Disclaimer: This post may be a little bias; I have had a platonic infatuation with Sabine Meyer and her clarinet playing for as long as I can remember.
With that said, this past weekend, Sabine Meyer (German clarinetist), and her trio di clarone (comprised of her husband and her brother), filled Rackham Auditorium with the sounds of their clarinets.
The stage was filled with an aura of talent and elegance as Ms. Meyer opened the concert with Three Arias from the Marriage of Figaro by Wolfgang Amadeus Mozart. The performance captured the essence of the bel-canto– the idea of using a musical instrument as an extension of the voice. It was as if there was a soprano sitting on stage belting out some beautiful singing.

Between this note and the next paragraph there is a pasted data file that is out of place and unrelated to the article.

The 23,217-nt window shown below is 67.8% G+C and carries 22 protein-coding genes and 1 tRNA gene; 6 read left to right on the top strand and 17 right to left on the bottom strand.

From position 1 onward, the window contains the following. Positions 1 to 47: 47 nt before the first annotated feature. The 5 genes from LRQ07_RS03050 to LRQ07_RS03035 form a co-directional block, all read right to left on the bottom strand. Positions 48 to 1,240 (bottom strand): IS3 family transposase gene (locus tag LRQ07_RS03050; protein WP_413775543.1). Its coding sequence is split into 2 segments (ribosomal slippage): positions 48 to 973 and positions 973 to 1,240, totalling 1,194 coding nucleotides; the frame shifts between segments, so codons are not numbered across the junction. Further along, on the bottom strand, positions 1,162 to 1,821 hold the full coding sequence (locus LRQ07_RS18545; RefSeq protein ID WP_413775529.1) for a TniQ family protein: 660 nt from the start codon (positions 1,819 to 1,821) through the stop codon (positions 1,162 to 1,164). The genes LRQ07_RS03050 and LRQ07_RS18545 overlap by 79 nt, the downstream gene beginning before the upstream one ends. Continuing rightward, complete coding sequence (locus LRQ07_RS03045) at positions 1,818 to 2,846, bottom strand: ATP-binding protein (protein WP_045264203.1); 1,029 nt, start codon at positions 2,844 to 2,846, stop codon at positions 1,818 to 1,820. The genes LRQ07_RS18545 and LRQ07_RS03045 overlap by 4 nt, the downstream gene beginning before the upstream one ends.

A lot of the trio pieces performed, including the Four Arias from Cossi fan Tutte, featured the basset horn, a rare instrument in the clarinet family. As a musician, it was great to be exposed to this “rarity” of sorts.
All the Clarinet Performance students in the audience– myself included– encountered a moment of mere shock and admiration when Sabine took on Stravinsky’s Three Pieces for Unaccompanied Clarinet. Mind blowing. The already demanding piece at the tempo marked was kicked up a few notches. Simply breathtaking.